Writing tips

How to prepare to IELTS Writing test, tips and techniques that really work

4 ways to get in trouble with your IELTS Writing tasks

If you have an IELTS exam this weekend, this post can literally save your score. Many people get in trouble with their IELTS Writing tasks for no reason, just because they don’t realize some things are not acceptable in IELTS letters, essays or reports. Here is a number of ways you can get in trouble with your IELTS writing tasks:

1. Using informal English in the IELTS Writing tasks.

Informal English is OK for your Speaking test – it is not OK for your Writing test. Even though not every informal word gets penalized, the more formal your style is, the better your score will be. To demonstrate the difference, informal expressions such as “loads of / tons of” should be replaced with “many” or “much”; “fed up with” should be replaced with “lost his patience”, etc.

2. Using contractions.

Contractions are “it’s” instead of “it is”, “I’ve” instead of “I have”, “we’re” instead of “we are” (these are only a few examples). Contractions are a bad, bad thing to use in your essay, they don’t save you much time and can cost you marks. Do me a favor and forget about contractions in your IELTS writing. Write “should not” instead of “shouldn’t”, “could not” instead of “couldn’t”, “would not” instead of “wouldn’t”. You get the idea.

3. Using slang.

You can use slang any time talking to your friends, but this is the only place where it belongs, in a conversation between friends. Keep it out of your IELTS essays, letters or reports. You can’t write “dunno” instead of “don’t know”, “wanna” instead of “want to” or “gonna” instead of “going to”.

4. SMS-like spelling.

We all are typing SMS messages, chatting on Skype and the like, and there is a bunch of shorter ways to write longer words. We type “u” instead of “you”, “c” instead of “see”, “IMHO” instead of “in my humble opinion”. None of these can appear in your IELTS exam, unless you are specifically trying to mess up and get a lower score than you deserve. You need to write the full word and spell it correctly, period.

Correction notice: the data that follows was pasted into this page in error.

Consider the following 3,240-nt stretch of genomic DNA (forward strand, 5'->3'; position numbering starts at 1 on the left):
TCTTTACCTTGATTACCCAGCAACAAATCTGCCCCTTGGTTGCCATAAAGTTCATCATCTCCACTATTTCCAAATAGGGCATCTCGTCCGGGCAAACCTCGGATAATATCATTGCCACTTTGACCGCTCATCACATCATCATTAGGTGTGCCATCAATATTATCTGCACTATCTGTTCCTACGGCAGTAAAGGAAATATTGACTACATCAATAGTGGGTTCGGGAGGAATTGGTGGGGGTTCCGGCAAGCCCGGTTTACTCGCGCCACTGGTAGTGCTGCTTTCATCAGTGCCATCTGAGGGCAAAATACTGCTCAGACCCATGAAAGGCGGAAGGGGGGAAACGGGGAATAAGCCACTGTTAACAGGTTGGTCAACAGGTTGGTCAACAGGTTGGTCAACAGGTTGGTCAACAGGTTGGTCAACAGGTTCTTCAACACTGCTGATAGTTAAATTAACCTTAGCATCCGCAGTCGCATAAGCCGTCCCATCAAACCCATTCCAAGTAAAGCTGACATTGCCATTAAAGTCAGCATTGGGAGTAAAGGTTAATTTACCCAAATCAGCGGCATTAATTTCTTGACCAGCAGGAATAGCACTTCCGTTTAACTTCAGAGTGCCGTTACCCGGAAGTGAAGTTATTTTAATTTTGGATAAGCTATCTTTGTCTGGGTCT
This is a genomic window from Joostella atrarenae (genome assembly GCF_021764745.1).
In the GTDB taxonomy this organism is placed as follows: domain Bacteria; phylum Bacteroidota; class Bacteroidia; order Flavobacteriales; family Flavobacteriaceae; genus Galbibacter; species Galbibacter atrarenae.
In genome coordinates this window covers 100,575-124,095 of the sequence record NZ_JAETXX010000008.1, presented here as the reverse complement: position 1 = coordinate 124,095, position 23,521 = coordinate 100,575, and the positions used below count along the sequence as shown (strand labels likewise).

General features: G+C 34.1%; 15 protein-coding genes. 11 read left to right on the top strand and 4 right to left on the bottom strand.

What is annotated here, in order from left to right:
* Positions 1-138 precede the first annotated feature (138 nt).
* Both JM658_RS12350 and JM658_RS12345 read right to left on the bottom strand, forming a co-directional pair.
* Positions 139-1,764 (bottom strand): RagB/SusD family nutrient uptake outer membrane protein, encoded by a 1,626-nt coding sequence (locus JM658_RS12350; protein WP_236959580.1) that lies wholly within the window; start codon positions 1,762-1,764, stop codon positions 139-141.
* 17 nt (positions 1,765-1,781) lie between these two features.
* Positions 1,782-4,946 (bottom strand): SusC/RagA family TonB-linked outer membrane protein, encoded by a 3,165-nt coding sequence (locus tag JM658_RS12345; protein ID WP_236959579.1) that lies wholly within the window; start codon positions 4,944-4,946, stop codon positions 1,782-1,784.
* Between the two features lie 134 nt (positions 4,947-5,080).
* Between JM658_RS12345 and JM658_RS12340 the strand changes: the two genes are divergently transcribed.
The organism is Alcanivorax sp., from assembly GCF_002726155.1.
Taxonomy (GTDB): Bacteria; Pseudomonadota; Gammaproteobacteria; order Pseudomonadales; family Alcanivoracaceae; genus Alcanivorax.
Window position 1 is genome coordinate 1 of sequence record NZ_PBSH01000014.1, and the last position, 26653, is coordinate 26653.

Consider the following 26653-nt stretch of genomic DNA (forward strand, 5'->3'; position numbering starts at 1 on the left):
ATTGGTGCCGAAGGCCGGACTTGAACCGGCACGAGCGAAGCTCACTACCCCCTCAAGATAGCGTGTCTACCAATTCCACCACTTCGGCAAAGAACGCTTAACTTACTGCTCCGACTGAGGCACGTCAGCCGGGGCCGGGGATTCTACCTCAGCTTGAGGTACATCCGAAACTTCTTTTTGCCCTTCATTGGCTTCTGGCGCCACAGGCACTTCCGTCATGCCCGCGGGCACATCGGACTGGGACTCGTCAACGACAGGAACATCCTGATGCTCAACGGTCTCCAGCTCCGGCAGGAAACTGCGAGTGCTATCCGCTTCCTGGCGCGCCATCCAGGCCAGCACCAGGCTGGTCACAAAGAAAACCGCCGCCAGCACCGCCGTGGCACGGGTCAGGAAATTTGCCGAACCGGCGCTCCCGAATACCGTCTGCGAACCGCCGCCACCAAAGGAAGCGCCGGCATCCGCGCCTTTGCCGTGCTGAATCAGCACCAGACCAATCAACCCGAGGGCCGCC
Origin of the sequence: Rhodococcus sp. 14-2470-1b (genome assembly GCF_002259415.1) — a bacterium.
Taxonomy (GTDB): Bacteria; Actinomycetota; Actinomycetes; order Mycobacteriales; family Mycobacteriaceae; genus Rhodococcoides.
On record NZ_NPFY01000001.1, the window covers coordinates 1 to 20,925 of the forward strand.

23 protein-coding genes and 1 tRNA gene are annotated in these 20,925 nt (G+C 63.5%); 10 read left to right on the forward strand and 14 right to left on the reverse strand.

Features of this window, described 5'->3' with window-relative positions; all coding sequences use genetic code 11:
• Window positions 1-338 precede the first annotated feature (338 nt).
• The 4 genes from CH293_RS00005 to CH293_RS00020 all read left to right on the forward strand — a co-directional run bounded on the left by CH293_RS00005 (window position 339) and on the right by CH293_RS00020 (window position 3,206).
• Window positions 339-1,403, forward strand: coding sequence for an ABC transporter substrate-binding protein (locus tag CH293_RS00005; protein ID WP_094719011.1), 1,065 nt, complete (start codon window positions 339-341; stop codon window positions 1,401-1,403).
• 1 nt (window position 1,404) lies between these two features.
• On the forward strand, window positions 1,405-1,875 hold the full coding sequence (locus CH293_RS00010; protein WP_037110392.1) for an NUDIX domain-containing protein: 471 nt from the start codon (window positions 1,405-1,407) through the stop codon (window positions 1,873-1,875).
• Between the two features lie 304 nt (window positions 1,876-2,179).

I hope this post has caught you in time to prevent any of the above mistakes. Good luck with your exam!

IELTS Writing: connective words (part 4)

This is the post about connective words and here you will find words to use in sentences referring to examples, describing reasons or sequencing events in time.


  • for instance
  • There are many schools in many countries where you could study, for instance the schools in London or Birmingham.

  • one example
  • One example of how to get better at cooking would be to start reading recipes.

  • for example
  • just as
  • I wanted to be home already just as much as a thirsty man in the desert wanted water.

  • in particular
  • I am referring to my exams, in particular, IELTS and TOEFL.

  • such as
  • namely
  • My friends, namely Andy and Cindy, have told me about this new exhibition in the city.

  • to illustrate
  • Reason

  • since
  • Since you asked, I’d like to tell you my story

  • because (of)
  • due to
  • Due to the teacher’s illness this lecture is canceled.

  • owing to
  • the reason why
  • in other words
  • leads to
  • This assumption leads us to believe that …

  • cause
  • The cause of this unfortunate accident was…


  • before
  • since
  • Since 2005 I have been working in …

  • as
  • until
  • Until now I wasn’t able to find anything like it.

  • meanwhile
  • Meanwhile, I would like to ask you to be patient.

  • at the moment
  • At the moment I am experiencing financial difficulties.

  • when
  • whenever
  • Whenever I call him, he appears to be very busy.

  • as soon as
  • just as